Holy smokes, Henry Mintzberg is at it again! The guy who predicted the economic collapse in 2006 (why is he not more famous, I don’t get it?) has an article in the July/August issue of the Harvard Business Review suggesting that the cultural framework of the corporation is completely broken.
And, according to Mintzberg, the way to fix it is not by thinking like a corporation, but instead by thinking like a community. From the article:
Beneath the current economic crisis lies another crisis of far greater proportions: the depreciation in companies of community– people’s sense of belonging to and caring for something larger than themselves. Decades of short-term management, in the United States especially, have inflated the importance of CEOs and reduced others in the corporation to fungible commodities…
And it’s is a two way street… When a corporation treats its employees like simple assets to be hired and fired as the share price rises or falls, the employees treat the corporation like… a corporation.
The end result? Disengaged employees who don’t care about the business, and the business (and the shareholders) suffer for it. So for heaven’s sake, Henry, tell us how to fix it!
The corporation must view as a priority the idea of building a vibrant community of employees where everyone feels like they are part of something bigger than themselves and everyone is passionate and energized. Mintzberg points out that young companies (probably in many cases started by people with a shared vision) usually have this community, but tend to lose it as they grow up.
Mintzberg coins a new term “communityship” which is kind of a mashup of leadership and shared vision. He says the ideal state is where there is “just enough” traditional leadership to set the direction, but once people get and internalize the vision, the great ideas to support it can come from anywhere in the company.
Hey, that sounds a bit like the way open source works. In fact, Mintzberg calls out “Linux, and other open source operations” as examples of where “communityship” is already happening today. Definitely… we’ve been in the community-building business at Red Hat for a long time, and we’ve built an internal culture based on similar ideas. What’s more, we’ve proven this practice doesn’t only just make happy, engaged employees. It can also be the core of a profitable, successful business model as well.
I’ve explored some of the Red Hat / Fedora thinking around communities in other posts in this blog including the one entitled Red Hat Nation, which still seems to get clicked on a lot.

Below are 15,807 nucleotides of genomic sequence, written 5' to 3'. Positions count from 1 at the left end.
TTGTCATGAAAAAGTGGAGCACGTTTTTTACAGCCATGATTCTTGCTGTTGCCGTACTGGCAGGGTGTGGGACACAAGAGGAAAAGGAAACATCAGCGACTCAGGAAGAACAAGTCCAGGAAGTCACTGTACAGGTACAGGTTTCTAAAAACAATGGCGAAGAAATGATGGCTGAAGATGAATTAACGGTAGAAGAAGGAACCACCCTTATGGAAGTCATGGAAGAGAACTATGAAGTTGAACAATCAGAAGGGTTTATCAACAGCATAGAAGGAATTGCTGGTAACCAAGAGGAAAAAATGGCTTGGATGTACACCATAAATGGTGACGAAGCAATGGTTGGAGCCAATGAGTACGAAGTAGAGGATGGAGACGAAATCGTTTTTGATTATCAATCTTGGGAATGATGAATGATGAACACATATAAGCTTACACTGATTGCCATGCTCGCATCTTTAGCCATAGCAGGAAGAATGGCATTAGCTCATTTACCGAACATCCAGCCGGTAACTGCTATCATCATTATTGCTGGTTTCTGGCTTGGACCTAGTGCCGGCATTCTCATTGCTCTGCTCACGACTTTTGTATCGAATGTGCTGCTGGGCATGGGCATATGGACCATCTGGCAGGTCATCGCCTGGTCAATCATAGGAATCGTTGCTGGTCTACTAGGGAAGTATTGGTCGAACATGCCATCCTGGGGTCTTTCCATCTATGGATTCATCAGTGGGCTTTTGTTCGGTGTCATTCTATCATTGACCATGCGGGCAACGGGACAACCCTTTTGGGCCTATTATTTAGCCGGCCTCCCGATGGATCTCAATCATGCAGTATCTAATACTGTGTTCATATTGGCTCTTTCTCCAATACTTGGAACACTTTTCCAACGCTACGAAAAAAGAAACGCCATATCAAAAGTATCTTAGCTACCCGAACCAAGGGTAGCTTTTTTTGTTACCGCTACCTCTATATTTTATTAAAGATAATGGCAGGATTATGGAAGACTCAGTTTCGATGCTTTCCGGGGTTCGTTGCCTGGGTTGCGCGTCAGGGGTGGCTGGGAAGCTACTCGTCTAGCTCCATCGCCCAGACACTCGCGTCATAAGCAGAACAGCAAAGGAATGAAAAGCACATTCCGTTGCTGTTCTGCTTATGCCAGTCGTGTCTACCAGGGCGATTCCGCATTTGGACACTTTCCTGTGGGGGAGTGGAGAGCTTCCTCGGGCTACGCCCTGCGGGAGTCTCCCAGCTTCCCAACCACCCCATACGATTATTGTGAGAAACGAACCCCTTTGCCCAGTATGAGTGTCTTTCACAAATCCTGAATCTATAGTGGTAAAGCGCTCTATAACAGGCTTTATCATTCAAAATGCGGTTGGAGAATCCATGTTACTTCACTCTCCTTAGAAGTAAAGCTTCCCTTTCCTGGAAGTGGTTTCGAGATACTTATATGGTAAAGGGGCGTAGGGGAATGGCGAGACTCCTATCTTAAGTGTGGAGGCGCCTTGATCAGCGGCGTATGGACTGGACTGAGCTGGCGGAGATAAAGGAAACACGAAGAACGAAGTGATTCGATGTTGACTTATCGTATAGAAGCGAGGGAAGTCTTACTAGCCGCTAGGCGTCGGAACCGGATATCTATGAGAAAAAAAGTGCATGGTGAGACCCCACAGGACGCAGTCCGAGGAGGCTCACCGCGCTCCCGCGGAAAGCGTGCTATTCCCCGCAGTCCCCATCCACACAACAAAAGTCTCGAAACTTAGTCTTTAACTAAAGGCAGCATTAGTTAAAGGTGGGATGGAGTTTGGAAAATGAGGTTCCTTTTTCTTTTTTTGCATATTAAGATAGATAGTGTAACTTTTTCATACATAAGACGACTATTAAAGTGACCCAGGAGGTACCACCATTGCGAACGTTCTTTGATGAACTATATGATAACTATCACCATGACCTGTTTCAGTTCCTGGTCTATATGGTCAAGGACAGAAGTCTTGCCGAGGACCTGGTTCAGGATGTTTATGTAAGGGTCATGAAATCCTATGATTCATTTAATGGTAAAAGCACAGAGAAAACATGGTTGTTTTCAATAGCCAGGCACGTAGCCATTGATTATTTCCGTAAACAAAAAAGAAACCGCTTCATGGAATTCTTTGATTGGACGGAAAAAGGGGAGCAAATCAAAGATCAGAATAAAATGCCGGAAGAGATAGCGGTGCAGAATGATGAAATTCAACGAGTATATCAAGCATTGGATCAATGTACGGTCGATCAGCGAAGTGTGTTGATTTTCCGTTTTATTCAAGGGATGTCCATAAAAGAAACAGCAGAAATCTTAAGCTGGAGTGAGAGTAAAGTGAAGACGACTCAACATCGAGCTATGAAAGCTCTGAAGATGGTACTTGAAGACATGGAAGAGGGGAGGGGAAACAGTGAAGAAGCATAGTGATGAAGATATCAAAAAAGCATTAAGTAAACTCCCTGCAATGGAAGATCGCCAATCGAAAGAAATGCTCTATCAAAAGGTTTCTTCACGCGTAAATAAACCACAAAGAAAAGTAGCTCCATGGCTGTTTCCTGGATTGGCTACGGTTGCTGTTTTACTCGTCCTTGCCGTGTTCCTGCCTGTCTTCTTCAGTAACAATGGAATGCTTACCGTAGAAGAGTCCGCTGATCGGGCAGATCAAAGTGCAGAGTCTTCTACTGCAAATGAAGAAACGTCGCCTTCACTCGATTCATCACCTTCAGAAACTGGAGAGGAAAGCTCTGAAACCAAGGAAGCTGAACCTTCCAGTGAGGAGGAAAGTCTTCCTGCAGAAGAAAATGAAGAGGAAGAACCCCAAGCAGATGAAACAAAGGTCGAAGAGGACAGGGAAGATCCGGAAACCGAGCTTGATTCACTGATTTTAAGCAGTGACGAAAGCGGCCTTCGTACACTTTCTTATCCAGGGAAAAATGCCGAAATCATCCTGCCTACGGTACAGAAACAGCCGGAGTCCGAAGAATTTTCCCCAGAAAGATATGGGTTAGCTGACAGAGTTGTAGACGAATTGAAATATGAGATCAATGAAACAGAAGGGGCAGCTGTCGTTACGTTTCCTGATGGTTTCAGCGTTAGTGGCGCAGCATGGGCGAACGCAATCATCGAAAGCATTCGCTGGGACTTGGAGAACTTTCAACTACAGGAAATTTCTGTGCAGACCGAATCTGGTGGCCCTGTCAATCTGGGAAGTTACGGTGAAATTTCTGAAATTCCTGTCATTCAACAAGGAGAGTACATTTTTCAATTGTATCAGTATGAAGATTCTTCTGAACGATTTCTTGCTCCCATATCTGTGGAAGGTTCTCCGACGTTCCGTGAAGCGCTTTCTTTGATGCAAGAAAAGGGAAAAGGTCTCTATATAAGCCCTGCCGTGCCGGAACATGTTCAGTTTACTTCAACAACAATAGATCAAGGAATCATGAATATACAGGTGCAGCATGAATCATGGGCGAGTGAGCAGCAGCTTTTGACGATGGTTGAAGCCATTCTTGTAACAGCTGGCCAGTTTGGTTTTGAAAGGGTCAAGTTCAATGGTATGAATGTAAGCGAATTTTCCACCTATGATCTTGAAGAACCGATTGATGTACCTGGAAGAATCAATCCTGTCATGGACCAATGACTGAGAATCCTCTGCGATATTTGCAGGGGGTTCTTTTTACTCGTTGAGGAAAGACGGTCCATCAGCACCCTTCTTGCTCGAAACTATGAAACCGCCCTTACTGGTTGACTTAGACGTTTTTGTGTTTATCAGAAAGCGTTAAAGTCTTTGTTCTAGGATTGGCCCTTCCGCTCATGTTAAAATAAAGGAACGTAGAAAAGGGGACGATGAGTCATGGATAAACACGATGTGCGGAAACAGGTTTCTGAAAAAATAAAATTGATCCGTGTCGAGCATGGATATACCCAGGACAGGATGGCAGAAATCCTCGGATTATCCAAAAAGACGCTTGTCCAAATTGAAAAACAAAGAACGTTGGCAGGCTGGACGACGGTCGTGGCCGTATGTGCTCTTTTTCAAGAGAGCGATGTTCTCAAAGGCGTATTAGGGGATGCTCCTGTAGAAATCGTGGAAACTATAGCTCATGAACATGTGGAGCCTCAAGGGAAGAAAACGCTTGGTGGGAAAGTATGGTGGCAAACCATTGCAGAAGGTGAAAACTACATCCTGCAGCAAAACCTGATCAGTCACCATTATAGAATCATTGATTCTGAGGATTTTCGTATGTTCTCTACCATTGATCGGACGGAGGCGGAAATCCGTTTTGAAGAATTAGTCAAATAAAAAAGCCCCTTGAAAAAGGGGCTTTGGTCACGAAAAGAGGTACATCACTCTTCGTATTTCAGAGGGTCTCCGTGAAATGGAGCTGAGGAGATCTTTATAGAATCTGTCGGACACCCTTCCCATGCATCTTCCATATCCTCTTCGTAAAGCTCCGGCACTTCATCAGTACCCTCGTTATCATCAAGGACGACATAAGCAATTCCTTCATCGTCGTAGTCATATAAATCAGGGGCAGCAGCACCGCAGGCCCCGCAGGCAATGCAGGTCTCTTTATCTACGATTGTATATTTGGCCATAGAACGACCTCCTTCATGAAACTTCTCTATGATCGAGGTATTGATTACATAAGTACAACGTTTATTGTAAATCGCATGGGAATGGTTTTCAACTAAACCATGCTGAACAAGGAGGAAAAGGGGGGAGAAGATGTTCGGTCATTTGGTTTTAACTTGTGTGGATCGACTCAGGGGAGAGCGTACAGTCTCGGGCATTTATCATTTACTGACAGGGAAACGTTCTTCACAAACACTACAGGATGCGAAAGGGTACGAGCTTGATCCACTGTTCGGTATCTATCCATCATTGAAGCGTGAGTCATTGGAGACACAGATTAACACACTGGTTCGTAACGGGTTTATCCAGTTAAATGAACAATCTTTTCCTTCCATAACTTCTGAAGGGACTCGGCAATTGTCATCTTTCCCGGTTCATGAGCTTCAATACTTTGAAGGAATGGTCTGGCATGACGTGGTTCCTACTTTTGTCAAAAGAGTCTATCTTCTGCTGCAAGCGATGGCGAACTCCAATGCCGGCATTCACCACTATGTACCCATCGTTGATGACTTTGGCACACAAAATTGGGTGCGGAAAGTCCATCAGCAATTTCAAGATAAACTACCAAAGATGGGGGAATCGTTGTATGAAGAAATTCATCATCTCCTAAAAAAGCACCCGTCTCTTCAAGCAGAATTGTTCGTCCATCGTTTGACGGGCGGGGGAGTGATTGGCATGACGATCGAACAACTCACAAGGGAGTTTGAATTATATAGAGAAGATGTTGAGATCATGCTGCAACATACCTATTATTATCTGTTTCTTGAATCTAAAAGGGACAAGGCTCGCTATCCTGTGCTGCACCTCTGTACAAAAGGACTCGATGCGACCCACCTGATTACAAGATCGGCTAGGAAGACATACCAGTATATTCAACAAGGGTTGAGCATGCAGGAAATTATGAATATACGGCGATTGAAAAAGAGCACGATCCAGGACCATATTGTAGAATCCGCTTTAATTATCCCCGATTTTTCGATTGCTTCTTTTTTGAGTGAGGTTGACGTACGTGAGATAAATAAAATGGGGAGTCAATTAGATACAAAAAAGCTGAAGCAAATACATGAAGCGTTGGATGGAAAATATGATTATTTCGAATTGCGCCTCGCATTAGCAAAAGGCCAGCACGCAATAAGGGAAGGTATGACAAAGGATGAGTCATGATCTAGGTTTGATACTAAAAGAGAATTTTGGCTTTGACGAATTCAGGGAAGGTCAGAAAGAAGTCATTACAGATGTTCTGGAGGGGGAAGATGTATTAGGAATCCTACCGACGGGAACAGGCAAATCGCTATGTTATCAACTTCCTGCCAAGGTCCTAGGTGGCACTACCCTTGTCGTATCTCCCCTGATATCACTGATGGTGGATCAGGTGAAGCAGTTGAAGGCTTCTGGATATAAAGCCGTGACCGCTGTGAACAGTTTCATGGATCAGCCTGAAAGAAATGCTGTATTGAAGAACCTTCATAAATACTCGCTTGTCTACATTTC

Oh, and there’s a lot more in the Mintzberg article, so rather than spoil it, I’d suggest that you support the great ideas in the Harvard Business Review by picking up a copy.
If so, you can find more tips about how to build your brand effectively in my book, The Ad-Free Brand (not an advertisement, mind you, just a friendly suggestion:).
Only $9.99 for the Kindle, but available in each of these formats:
Book | Kindle | Nook | EPUB/PDF
Thanks for pointing at this. Since I left Capstrat, my sub to HBR has dried up.
I will go get this. Mintzberg is one of those prescient luminaries that never gets credit because he is figuring out and saying what the folks at the top want to prevent from coming true.
Red Hat, in my mind, has done a better job of embodying communityship than anyone else. Good work.
What if there was an index of companies that practiced this and over time we could see the financial impact of those embracing this important disruption.
I helped found a community organization in North Plainfield NJ before moving to PA a couple of years later.
The impetus came from the organizing strategies of the Community Environmental Legal Defense Fund, which, with the Program on Corporations, Law and Democracy, pioneered the analysis of the legal status of corporations as a driving force in the disempowerment of citizens within their communities.
In other words, a hundred or so years of legal precedents from the US Supreme Court have transferred the powers of decisionmaking traditionally thought of as residing in citizens hands. within their municipal corporations, into business corporate “citizen” hands.
The conflict and power imbalance plays out in communities when they attempt to stop harmful corporate activities from occurring within their borders – mountaintop coal removal, longwall mining, sludge dumping, big-box stores, etc. – and discover that they actually no longer have the authority to refuse such activities, because their refusal – as a human community – robs the corporation of its property rights, and in the weighing of self-governance rights on one side and property rights on the other, property rights prevail in U.S. courts.
I found Mintzberg’s article really interesting, because it appears as though at least the conceptual framework of the community self-governance movement and the cutting edge thinkers of the corporate governance field are converging.
Even their goals are the same: the communities CELDF works with are trying to create sustainable, livable futures for themselves by protecting their people from harms, and the corporations are also trying to survive in the present and thrive in the future.
The question will become whether the internal “community” of workers within corporations actually permits corporations to scale back and transform their physical activities so they can stop crushing regular communities in the normal course of doing business, or whether the changes corporations adopt in the coming years simply make them more effective at extracting resources, externalizing wastes, and crushing citizen democracy when people try to exercise it within the communities where they live.